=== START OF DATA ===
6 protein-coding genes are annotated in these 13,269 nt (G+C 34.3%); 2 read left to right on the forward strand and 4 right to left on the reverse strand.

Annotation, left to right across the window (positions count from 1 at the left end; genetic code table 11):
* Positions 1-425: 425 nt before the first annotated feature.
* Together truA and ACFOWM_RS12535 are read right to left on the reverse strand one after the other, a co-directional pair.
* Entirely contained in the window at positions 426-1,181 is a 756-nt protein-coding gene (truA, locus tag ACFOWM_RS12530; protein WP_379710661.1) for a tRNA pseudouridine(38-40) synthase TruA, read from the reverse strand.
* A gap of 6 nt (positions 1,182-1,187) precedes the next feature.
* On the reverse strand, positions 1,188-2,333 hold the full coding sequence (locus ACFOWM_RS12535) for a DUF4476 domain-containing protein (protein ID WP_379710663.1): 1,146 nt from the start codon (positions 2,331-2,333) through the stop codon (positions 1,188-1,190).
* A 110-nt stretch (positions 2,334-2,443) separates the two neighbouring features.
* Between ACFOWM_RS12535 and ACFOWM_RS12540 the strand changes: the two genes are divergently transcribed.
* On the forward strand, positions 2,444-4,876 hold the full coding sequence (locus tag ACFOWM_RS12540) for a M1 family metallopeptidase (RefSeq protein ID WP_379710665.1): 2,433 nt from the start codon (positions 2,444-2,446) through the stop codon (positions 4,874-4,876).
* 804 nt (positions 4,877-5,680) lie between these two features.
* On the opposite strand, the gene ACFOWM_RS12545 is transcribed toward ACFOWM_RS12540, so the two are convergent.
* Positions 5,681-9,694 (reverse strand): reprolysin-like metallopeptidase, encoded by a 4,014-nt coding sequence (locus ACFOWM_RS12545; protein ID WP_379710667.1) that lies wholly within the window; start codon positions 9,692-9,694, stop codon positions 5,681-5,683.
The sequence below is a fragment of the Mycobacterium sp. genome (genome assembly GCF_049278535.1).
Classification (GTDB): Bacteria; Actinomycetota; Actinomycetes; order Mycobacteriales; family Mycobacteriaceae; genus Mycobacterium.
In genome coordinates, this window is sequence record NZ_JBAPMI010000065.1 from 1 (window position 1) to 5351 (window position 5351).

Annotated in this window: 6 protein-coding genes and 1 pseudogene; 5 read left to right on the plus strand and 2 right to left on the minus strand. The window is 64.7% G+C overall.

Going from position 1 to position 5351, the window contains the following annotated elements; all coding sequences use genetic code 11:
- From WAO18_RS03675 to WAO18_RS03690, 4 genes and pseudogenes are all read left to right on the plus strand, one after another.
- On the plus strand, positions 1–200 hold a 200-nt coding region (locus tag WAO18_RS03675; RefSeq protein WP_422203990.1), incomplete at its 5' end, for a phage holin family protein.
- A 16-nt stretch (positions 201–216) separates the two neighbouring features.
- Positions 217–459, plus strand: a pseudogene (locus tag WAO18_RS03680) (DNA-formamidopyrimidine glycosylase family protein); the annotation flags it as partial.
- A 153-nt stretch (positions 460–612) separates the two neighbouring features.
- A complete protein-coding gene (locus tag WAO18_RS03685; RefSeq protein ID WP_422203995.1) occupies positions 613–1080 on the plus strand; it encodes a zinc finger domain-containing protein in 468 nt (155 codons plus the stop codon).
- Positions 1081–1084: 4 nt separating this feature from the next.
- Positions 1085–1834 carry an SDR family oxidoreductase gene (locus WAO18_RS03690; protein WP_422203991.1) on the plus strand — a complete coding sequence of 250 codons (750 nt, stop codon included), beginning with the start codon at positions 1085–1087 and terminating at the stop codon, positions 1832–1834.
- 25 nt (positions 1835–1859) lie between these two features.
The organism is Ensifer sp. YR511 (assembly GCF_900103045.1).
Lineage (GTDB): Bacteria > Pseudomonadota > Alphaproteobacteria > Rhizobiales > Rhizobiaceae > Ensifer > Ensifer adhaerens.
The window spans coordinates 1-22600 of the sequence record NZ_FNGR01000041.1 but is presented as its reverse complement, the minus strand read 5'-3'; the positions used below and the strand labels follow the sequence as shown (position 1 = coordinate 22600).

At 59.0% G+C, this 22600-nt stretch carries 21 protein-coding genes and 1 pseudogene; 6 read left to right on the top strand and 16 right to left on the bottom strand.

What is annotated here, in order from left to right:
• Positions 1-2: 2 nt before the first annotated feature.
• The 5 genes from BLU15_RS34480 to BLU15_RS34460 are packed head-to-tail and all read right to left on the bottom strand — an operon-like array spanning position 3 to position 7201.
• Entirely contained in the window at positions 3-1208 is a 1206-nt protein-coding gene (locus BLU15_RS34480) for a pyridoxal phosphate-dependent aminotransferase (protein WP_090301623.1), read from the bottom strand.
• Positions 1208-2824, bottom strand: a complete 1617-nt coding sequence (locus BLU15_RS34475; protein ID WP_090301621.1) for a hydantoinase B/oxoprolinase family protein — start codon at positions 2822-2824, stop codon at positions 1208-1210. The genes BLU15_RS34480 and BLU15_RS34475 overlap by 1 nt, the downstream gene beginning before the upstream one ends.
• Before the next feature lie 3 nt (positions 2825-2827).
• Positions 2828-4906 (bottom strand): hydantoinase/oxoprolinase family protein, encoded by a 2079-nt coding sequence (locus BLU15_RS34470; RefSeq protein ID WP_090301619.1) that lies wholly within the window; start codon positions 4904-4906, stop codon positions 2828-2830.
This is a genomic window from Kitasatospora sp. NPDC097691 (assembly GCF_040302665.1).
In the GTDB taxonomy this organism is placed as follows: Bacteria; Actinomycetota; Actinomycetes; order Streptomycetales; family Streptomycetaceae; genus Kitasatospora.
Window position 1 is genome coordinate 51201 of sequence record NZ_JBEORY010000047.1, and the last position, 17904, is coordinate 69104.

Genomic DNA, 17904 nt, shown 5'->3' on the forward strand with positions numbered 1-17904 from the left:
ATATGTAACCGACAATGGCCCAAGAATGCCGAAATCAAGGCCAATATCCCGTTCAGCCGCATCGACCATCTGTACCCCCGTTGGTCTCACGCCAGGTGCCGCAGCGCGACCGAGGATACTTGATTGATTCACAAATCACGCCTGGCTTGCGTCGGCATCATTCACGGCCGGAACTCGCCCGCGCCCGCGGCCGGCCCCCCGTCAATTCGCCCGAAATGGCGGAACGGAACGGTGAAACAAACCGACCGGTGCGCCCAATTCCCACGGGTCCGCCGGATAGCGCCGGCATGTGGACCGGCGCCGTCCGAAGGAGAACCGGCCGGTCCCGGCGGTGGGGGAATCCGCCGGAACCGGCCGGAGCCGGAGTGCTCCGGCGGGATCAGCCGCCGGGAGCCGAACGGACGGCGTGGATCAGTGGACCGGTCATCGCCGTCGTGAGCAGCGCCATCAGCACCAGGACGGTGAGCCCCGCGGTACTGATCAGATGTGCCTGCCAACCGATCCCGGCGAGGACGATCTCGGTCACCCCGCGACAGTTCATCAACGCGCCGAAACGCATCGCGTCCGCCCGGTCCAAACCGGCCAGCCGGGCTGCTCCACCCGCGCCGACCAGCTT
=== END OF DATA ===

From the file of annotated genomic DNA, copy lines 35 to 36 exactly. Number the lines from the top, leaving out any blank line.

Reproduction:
• Entirely contained in the window at positions 3-1208 is a 1206-nt protein-coding gene (locus BLU15_RS34480) for a pyridoxal phosphate-dependent aminotransferase (protein WP_090301623.1), read from the bottom strand.
• Positions 1208-2824, bottom strand: a complete 1617-nt coding sequence (locus BLU15_RS34475; protein ID WP_090301621.1) for a hydantoinase B/oxoprolinase family protein — start codon at positions 2822-2824, stop codon at positions 1208-1210. The genes BLU15_RS34480 and BLU15_RS34475 overlap by 1 nt, the downstream gene beginning before the upstream one ends.